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PATIENT project paper published in July edition of Academic Medicine

Posted on June 25th, 2015 · Posted in BLOG

The PATIENT project paper the first of its kind on designing learning outcomes for handover training for medical students is now in the July edition of Academic Medicine.  

PATIENT project delivers handover curriculum via E-learning

Posted on June 22nd, 2015 · Posted in BLOG, ProHand Course

E-learning is the use of Internet technologies to enhance knowledge and performance. E-learning technologies offer learners control over content, learning sequence, pace of learning, time, and often media, allowing them to tailor their experiences to meet their personal learning objectives. In diverse medical education contexts, e-learning appears to be at..
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The e-DL mobile app: A solution to improve hospital to General Practice communication

Posted on June 16th, 2015 · Posted in BLOG, project info

Once discharged from hospital, patients are often advised to consult their general practitioner (GP) for the management of any new or ongoing problems. An Australian study found that 25% visited their GP within 4 days of hospital discharge and 50% within 12 days. Patients may present to their GP requiring further medication;..
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The CLAS mobile app is designed to standardise and improve handover communication between hospital and General Practice.

Posted on June 11th, 2015 · Posted in apps, BLOG, project info

Accurate, comprehensive transfer of information about prescribed medicines across the healthcare interface is essential to ensure consistency between the treatment provided in hospital and in the community, and to ensure patient safety through the avoidance of medication-related inaccuracies. However, deficits in communication are widely reported. In 2009 a national survey..
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The SimHand App – Serious Games for training handover

Posted on June 10th, 2015 · Posted in BLOG, project info

Patient safety concerns call for the need to train medical personnel in simulated settings to reduce cost and patient morbidity. Technological innovations, such as virtual reality simulation and e-learning applications, have led to consistent improvement in learning outcomes, and already play a role in surgical residency training programmes. A potent..
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PATIENT project Handover Curriculum is available online

Posted on June 2nd, 2015 · Posted in BLOG, research

In the paper “Training on handover of patient care within UK medical schools” published in Medical Education Online on January 11th 2013 [doi: 10.3402/meo.v18i0.20169] the author concludes “Whilst undergraduate medical schools recognised handover as an important education issue, they do not feel that they should have the ultimate responsibility for training..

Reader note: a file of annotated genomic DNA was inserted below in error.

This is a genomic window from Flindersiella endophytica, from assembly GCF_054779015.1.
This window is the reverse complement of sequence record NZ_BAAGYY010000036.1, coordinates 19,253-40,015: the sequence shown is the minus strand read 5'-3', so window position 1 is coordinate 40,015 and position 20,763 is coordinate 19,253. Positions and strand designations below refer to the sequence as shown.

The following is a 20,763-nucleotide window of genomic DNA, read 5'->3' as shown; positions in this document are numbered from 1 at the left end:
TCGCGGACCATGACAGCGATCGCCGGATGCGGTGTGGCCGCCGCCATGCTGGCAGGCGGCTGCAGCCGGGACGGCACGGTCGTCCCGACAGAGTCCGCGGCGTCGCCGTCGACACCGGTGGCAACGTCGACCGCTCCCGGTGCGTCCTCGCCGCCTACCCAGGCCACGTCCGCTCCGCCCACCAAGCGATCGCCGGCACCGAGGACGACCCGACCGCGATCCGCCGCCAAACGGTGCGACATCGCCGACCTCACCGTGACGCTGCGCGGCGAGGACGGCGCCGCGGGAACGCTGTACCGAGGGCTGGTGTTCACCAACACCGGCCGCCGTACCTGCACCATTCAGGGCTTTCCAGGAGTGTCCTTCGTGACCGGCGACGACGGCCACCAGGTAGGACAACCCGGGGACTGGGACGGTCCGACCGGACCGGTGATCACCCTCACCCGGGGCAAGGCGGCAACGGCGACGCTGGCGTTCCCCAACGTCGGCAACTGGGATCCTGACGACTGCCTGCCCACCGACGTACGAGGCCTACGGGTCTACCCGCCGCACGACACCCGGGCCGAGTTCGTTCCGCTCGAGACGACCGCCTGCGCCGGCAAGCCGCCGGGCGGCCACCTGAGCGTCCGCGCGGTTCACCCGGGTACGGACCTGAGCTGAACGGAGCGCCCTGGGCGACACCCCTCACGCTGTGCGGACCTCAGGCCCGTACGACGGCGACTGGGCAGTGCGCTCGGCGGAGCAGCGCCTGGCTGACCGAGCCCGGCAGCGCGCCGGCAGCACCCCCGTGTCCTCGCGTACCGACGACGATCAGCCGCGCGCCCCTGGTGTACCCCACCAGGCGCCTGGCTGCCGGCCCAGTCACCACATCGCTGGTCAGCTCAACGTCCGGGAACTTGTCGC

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Hands on + hands free: simulated on-call interaction.

Posted on November 14th, 2014 · Posted in project info

In hospital, doctors and nurses frequently discuss acutely unwell patients via the telephone. Telephone communication can be challenging, yet medical students receive little training in how to conduct such interactions.Medical students receive little training in how to conduct [telephone] interactions.

Changes in Medical Errors after Implementation of a Handoff Program

Posted on November 6th, 2014 · Posted in project info

Implementation of the handoff program was associated with reductions in medical errors and in preventable adverse events and with improvements in communication, without a negative effect on workflow.   N Engl J Med 2014; 371:1803-1812November 6, 2014DOI: 10.1056/NEJMsa1405556

Simulation-based education with deliberate practice may improve intraoperative handoff skills: a pilot study

Posted on November 6th, 2014 · Posted in project info

Simulation-based education using deliberate practice may result in improved intraoperative handoff communication and retention of skills at one year.  

Medical school handoff education improves postgraduate trainee performance and confidence

Posted on September 4th, 2014 · Posted in project info

This study provides evidence that incoming trainees are not well prepared to perform handoffs. However, those who received instruction during medical school perform better and are more confident on standardized performance assessments. Given communication failures lead to uncertainty in patient care and increases in medical errors, medical schools should incorporate..
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